Inside Politics: Voters say PBS deserves funding

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Is it still considered bad form to talk politics during a social gathering?

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CAMPAIGN

Mitt Romney’s attack on Big Bird and PBS isn’t helping him, according to the latest Washington Times/Zogby Poll that found most voters say spending taxpayer money on public broadcasting is a good use of government funding.

“I like PBS. I love Big Bird. I actually like you, too. But I’m not going to keep on spending money on things to borrow money from China to pay for it,” Mr. Romney told PBS moderator Jim Lehrer during last week’s debate.

But 55 percent of likely voters said PBS “is a worthwhile place to spend taxpayers’ money.” Only 35 percent said “the government cannot afford to subsidize public television.” Even a quarter of voters who plan to vote for Mr. Romney said they would like to see the money keep flowing.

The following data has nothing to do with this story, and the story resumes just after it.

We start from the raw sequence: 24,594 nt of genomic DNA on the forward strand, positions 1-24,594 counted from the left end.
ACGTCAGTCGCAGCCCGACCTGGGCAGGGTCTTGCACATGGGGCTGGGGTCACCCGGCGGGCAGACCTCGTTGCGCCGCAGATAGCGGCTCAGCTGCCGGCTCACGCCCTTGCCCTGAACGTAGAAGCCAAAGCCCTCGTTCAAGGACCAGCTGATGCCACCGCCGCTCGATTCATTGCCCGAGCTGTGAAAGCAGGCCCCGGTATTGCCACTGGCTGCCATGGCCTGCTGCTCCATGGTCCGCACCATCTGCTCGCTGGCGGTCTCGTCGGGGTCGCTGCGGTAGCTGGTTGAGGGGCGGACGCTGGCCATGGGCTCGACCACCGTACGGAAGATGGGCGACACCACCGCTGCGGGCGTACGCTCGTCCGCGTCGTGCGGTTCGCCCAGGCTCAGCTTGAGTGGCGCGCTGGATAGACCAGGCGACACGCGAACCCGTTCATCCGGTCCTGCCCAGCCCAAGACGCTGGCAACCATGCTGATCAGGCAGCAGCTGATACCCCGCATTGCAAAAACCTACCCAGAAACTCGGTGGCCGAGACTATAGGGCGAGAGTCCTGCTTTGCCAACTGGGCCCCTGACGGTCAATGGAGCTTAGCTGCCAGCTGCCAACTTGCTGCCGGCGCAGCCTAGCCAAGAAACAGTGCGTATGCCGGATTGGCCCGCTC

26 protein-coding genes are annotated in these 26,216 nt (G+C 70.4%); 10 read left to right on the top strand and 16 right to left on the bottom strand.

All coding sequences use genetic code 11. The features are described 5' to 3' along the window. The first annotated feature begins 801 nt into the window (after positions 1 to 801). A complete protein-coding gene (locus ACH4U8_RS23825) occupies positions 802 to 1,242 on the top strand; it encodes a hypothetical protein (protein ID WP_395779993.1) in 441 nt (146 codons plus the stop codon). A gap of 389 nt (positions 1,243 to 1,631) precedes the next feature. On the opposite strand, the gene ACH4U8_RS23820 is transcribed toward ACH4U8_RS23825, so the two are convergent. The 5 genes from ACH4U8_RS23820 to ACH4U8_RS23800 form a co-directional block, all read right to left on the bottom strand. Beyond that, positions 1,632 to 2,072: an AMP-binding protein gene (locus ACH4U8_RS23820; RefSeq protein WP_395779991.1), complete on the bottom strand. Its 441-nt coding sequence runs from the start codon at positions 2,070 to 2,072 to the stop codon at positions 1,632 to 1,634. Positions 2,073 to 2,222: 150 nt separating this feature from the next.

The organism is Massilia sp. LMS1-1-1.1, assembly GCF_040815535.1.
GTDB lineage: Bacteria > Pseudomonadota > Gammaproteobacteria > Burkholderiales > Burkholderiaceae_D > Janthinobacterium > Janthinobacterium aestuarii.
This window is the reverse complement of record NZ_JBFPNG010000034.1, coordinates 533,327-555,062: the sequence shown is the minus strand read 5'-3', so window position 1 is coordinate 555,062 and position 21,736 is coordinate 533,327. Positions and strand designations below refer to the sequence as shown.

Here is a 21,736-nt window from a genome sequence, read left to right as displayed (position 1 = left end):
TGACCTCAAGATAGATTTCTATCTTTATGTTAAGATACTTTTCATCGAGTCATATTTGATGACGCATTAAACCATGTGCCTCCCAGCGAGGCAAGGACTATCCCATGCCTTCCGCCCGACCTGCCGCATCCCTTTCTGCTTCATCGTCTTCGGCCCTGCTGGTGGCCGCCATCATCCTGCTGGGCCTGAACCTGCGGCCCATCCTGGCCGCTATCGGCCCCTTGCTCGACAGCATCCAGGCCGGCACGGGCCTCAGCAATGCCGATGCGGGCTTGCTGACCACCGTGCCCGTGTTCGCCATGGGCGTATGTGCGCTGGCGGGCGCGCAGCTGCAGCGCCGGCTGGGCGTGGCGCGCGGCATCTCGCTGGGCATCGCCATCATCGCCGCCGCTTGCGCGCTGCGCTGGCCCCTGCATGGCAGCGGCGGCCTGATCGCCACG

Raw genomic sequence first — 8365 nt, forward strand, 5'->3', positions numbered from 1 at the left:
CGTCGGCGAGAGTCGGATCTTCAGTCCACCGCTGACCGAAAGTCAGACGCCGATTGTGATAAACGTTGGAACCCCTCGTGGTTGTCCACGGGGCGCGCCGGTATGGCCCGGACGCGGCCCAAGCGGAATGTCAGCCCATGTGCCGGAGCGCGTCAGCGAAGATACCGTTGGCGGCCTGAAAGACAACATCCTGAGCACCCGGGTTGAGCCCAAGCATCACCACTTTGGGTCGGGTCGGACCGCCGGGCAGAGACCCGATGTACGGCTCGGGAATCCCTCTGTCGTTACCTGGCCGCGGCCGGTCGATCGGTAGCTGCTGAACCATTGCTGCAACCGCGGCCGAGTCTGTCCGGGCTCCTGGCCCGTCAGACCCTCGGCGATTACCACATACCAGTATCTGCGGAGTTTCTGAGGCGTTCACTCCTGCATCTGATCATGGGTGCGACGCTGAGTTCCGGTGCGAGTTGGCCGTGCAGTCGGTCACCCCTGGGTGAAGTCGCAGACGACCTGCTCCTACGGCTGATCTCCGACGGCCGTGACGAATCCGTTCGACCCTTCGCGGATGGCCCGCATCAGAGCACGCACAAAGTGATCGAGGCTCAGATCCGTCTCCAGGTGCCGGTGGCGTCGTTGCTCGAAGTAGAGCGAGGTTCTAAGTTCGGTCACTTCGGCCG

The poll of 800 likely voters was taken Friday through Sunday, and has a margin of error of 3.5 percentage points.

FLORIDA

Two polls vary widely in race for U.S. Senate

Two new polls on the U.S. Senate race in Florida reveal significantly contrasting results, with one showing Democratic Sen. Bill Nelson with a double-digit lead over GOP challenger Rep. Connie Mack, while the other forecasts a dead heat.

The results of a Rasmussen Reports survey has the Democratic incumbent with an 11 percentage point lead, with 6 percent of respondents undecided. The survey of 500 likely voters has a margin of error of 4.5 percentage points.

A We Ask America survey pegs each candidate with 44 percent of the vote, with more than 12 percent of respondents undecided. The automated telephone survey of 1,200 likely Florida voters has a margin of error of 3 percentage points.

Both surveys were taken a day after Wednesday’s debate between President Obama and Republican challenger Mitt Romney, which most political analysts agree was won by Mr. Romney.

WEST VIRGINIA

Senate candidate tangled
in golf course violations

MORGANTOWN — Republican Senate candidate John Raese filled in wetlands and damaged more than two miles of streams when he rerouted them to create waterfalls on a private, 18-hole West Virginia golf course that federal regulators say he built without the required permits.

The construction of Pikewood National Golf Club near Morgantown is “probably the biggest violation we’ve ever seen in this district,” Sheila Tunney, spokeswoman for the Army Corps of Engineers in Pittsburgh, told The Associated Press.

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